Ethics, for example, refers to those standards that impose the reasonable obligations to refrain from murder, rape, theft, assault, slander, and fraud. Ethical standards also include those that imply virtues of honesty, compassion, and loyalty.

There are rights presumed to exist such as those described in the Declaration of Independence submitted to King George of England in 1776 that held: “We hold these truths to be self-evident, that all men are created equal, that they are endowed by their Creator with certain unalienable Rights, that among these are Life, Liberty and the pursuit of happiness.” The unalienable rights also include the right to life, the right to freedom from injury, and the right to liberty. Such standards are adequate standards of ethics because they are supported by consistent and well-founded reasons.

Ethics, for example, refers to those standards that impose the reasonable obligations to refrain from murder, rape, theft, assault, slander, and fraud. Ethical standards also include those that imply virtues of honesty, compassion, and loyalty.

There are rights presumed to exist such as those described in the Declaration of Independence submitted to King George of England in 1776 that held: “We hold these truths to be self-evident, that all men are created equal, that they are endowed by their Creator with certain unalienable Rights, that among these are Life, Liberty and the pursuit of happiness.” The unalienable rights also include the right to life, the right to freedom from injury, and the right to liberty. Such standards are adequate standards of ethics because they are supported by consistent and well-founded reasons.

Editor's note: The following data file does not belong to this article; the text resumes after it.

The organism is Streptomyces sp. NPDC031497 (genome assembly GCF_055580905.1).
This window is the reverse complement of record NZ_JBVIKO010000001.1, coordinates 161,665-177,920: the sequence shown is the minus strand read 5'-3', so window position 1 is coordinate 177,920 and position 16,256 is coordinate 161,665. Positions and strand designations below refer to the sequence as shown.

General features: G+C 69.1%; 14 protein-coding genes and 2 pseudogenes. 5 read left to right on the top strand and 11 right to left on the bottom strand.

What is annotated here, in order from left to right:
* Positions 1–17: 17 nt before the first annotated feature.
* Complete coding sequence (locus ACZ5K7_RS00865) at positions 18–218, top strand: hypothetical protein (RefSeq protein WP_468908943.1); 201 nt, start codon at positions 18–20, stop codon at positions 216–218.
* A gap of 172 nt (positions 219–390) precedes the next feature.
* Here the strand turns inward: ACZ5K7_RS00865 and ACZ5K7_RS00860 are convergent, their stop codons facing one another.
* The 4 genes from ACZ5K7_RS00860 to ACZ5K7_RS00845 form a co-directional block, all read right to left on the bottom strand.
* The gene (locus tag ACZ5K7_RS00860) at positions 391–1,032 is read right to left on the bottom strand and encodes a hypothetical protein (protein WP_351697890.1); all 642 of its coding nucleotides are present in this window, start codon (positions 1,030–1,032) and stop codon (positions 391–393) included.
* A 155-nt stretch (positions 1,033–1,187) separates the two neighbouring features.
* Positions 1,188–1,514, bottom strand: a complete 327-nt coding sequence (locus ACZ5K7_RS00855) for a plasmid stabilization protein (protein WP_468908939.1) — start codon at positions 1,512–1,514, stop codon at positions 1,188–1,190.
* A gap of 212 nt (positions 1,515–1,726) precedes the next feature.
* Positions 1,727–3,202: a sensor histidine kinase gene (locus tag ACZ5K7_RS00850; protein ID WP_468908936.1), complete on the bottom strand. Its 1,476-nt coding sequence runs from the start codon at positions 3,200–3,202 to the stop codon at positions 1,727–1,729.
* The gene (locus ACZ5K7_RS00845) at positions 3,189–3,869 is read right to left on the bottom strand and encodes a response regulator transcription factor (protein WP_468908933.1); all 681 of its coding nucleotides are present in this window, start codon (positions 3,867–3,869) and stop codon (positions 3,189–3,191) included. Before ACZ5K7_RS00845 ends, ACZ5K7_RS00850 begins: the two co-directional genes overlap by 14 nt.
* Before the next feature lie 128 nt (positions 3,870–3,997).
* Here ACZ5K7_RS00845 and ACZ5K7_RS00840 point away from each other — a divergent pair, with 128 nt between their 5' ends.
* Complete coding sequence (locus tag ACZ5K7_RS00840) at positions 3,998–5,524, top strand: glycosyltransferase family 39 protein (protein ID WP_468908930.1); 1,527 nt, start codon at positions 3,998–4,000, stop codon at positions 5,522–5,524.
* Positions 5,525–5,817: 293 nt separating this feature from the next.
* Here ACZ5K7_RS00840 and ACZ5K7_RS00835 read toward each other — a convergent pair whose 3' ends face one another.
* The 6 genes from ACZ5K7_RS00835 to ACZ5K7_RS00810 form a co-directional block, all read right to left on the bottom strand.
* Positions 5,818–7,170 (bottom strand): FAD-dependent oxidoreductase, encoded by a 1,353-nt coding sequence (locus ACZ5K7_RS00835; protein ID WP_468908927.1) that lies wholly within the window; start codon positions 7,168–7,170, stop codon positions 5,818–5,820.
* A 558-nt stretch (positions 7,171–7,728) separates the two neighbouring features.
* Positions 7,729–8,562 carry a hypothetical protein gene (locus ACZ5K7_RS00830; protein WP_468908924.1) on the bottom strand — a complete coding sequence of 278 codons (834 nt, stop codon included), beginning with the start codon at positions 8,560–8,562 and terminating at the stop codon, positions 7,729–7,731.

Ethics also refers to the study and development of one’s standards of conduct.

Feelings, laws, and social norms can deviate from what is ethical. It is necessary, especially to people involved in the practice of law, to constantly examine one’s standards to ensure that they are reasonable and well-founded conduct that ethically treats a client, an adversary, and the court with the utmost good faith.

There is no single answer to the question of what is ethical behavior by a lawyer. Ethical behavior is subjective and fact dependent.

Available as a Kindle book here.

Available as a paperback here.


© 2020 – Barry Zalma

Barry Zalma, Esq., CFE, now limits his practice to service as an insurance consultant  specializing in insurance coverage, insurance claims handling, insurance bad faith and insurance fraud almost equally for insurers and policyholders. He also serves as an arbitrator or mediator for insurance related disputes. He practiced law in California for more than 44 years as an insurance coverage and claims handling lawyer and more than 52 years in the insurance business. He is available at http://www.zalma.com and zalma@zalma.com.

Mr. Zalma is the first recipient of the first annual Claims Magazine/ACE Legend Award.

Over the last 52 years Barry Zalma has dedicated his life to insurance, insurance claims and the need to defeat insurance fraud. He has created the following library of books and other materials to make it possible for insurers and their claims staff to become insurance claims professionals.

Read posts from Barry Zalma at https://parler.com/profile/Zalma/posts

Go to Barry Zalma on YouTube- https://www.youtube.com/channel/UCysiZklEtxZsSF9DfC0Expg/

Go to the Insurance Claims Library – https://zalma.com/blog/insurance-claims-library/